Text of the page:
Tom Wilson appears at Jacksonville Comedy Club

Being funny pays off, especially when you are a struggling actor. Tom Wilson never intended to pursue comedy for a living, but when he discovered that the guys doing stand up were paid cash and got a free cheeseburger, while he was out pounding the pavement for peanuts, he knew he had stumbled onto something big.
Wilson, who is best known for his iconic roles in the Back to the Future franchise, appears September 26-28 at the Comedy Club of Jacksonville. Although his act touches on the characters Biff Tannen, his grandson Griff and Biff’s great grandfather, Buford “Mad Dog” Tannen, don’t expect a routine based solely on the famous 80s trilogy.
“I have so many people ask me about that role that I wrote ‘The Question Song’ and that’s all I have,” he says. “I understand my position. I know that my lines have been quoted over and over and have been included in presidential speeches. But as a human being, I can’t have that as my identity. I don’t feel like being that guy.”
Wilson was always careful to avoid the stereotypical reaction of actors who can’t shake their memorable roles. He created ‘The Question Song’ as a way to acknowledge his past and answer people’s questions without losing his identity and his passion. “They either went to angry and resentful about it, or they are that guy in Denny’s saying ‘Hey look! Do you know who I am?’ They are the sad and pathetic guys that everyone is pitying and eventually making fun of.”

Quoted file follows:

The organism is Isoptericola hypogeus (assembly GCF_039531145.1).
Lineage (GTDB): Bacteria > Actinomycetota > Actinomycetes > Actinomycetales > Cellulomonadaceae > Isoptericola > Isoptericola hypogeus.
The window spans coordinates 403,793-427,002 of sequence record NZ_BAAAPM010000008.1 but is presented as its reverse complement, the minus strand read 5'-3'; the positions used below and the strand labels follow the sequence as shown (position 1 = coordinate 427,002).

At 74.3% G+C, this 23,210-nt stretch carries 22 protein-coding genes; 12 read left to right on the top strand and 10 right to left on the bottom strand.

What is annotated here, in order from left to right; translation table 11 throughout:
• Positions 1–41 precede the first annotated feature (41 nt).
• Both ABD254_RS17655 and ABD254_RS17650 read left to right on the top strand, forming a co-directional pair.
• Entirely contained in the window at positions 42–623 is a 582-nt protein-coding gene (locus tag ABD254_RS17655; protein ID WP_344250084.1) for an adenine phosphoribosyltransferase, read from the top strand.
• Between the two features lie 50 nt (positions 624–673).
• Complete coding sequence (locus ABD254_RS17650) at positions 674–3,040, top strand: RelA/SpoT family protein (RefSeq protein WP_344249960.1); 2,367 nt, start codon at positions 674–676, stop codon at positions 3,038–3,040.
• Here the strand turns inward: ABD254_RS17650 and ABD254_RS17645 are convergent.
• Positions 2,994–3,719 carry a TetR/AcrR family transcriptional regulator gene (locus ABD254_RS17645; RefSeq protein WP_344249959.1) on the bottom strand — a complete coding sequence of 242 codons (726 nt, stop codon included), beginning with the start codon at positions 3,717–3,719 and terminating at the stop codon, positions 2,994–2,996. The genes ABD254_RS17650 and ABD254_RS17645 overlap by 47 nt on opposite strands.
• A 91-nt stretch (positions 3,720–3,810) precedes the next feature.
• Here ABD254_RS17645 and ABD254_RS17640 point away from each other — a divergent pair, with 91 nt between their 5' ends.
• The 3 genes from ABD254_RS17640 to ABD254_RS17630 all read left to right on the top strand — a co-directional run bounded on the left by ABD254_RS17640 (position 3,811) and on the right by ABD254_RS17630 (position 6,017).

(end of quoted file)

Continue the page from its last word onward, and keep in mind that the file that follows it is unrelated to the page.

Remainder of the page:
Before he embarked on his comedy crusade, Wilson studied theatre and had aspirations of the serious stage. He worked hard, auditioned for parts, worked on sets and followed all the rules. He dabbled in comedy here and there, enough to hopefully drum up a good story for the grandkids about the time he went “slumming in stand up.”
It wasn’t exactly an “aha!” moment, but Wilson recalls seeing Steve Martin perform his comedy routine at a time when the industry wasn’t yet saturated by stand up acts. As an actor, he understood the magnitude of what Martin was able to do and was astounded by his ability to command the audience. “I was absolutely blown away that one person could so control such a huge crowd. He had everyone in the palm of his hand with his material and performance skills,” Wilson says.
The freedom that comedy offered remains appealing to Wilson. He likes writing his own material and doesn’t need someone’s permission to be cast in a role or take someone else’s direction. And he understands that the fundamentals of serious acting and comedy go hand in hand. “When all the guys are living and dying by the specific strength of a joke, I am creating a piece of theatre,” he says. “It’s comedy. You’re the boss, the director, the writer. It is whatever you say it is. It’s liberating.”